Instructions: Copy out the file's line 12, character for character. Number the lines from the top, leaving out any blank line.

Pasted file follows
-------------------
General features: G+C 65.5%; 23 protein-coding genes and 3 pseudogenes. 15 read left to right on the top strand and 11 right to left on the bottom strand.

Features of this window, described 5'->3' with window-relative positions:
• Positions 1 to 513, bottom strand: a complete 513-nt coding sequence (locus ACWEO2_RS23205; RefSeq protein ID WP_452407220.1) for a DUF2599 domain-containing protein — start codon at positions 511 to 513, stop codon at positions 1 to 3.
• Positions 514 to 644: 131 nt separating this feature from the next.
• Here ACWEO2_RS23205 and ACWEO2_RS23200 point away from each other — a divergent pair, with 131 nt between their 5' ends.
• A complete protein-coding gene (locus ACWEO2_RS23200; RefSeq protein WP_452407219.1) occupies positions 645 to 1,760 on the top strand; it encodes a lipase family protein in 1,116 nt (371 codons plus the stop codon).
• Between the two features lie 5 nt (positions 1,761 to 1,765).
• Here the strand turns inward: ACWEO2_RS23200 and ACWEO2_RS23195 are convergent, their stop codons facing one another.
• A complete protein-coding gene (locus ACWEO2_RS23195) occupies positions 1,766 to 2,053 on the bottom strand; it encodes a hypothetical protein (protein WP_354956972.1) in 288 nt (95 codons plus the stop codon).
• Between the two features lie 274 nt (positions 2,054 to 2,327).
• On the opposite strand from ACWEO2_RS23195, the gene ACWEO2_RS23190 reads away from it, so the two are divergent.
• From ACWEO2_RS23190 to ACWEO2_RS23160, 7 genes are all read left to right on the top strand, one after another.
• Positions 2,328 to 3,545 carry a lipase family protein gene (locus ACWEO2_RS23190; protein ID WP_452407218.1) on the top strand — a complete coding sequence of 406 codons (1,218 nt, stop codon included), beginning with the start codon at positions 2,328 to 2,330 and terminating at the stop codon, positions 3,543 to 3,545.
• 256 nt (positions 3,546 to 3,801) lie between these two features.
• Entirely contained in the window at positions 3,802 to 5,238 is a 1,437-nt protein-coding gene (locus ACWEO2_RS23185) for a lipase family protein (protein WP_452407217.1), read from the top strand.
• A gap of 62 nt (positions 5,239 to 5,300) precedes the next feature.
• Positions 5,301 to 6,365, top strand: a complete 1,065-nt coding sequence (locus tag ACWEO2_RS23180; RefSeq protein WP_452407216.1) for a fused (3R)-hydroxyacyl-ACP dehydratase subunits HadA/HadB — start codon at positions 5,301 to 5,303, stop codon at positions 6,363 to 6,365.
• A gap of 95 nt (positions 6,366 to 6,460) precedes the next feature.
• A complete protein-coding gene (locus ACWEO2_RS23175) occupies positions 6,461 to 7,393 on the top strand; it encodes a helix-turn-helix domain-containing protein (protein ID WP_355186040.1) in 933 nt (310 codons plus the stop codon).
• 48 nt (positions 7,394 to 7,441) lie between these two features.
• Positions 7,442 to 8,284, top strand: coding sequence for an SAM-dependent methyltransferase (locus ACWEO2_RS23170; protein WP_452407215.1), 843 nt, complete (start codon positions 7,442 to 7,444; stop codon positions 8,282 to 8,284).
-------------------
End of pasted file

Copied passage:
• From ACWEO2_RS23190 to ACWEO2_RS23160, 7 genes are all read left to right on the top strand, one after another.